The Indian Ocean Pivot

Bathymetric map of the Indian Ocean

Bathymetric map of the Indian Ocean (Photo credit: Wikipedia)

Indian Ocean Rising: Maritime Security and Policy Challenges
David Michel, et.al.

The Stimson Center
July 16, 2012

Even as many of us remain focused on the South China Sea and the Persian Gulf as the two “heart-seas” of modern conflict in Asia, the Indian Ocean (or “the IO” to naval officers and maritime wonks) and all that is happening on its periphery is what we should all be watching.

Where Robert Kaplan gave us a ground-level view of why the IO is so important to American policy in his excellent Monsoon: The Indian Ocean and the Future of American Power, the team at the Stimson Center offers a fascinating deep-dive into why the region will be pivotal for the world in the coming decades.

Rather than try and make a case that the IO is a future cradle of conflict, the authors instead set out to examine the forces that are increasing the importance of, or raising tension in, the region, and let the reader decide. Piracy and terrorism are covered, and so is the region’s naval buildup. It is the book’s focus on security issues in the context energy, international law, natural resources, and environmental pressures that makes this such a valuable read.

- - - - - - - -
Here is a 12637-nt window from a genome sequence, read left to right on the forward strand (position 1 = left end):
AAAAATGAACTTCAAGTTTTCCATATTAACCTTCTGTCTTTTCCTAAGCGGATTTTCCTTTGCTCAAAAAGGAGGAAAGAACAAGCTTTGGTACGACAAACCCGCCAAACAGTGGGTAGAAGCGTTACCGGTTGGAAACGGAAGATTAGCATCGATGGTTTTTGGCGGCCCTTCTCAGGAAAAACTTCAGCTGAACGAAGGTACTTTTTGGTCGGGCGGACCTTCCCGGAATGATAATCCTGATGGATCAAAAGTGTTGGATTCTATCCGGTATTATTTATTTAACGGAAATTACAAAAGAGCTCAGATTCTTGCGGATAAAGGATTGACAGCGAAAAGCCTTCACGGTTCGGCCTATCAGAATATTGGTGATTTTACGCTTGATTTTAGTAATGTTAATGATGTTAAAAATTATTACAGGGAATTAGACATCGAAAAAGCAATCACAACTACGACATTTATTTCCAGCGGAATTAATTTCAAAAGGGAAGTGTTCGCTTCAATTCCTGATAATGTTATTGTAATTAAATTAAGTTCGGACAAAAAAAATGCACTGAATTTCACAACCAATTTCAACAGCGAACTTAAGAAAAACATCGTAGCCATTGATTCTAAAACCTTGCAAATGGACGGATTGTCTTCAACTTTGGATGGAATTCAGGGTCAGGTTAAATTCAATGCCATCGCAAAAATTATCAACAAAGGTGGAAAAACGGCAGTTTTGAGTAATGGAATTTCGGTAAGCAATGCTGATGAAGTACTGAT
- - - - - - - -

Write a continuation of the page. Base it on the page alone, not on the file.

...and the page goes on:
Earlier this week, Chinese Defense Minister Liang Guanglie spoke to The Hindu during a five-day visit to India. Asked to address claims that China was building naval bases in the region, General Liang was somewhat less than categorical in his denials.

The Chinese are, apparently, ahead of the U.S. and Europe in recognizing that there is a good chance that the 21st Century will be an IO century, not a Pacific century. The Stimson Center has created a good primer into why that is the case.

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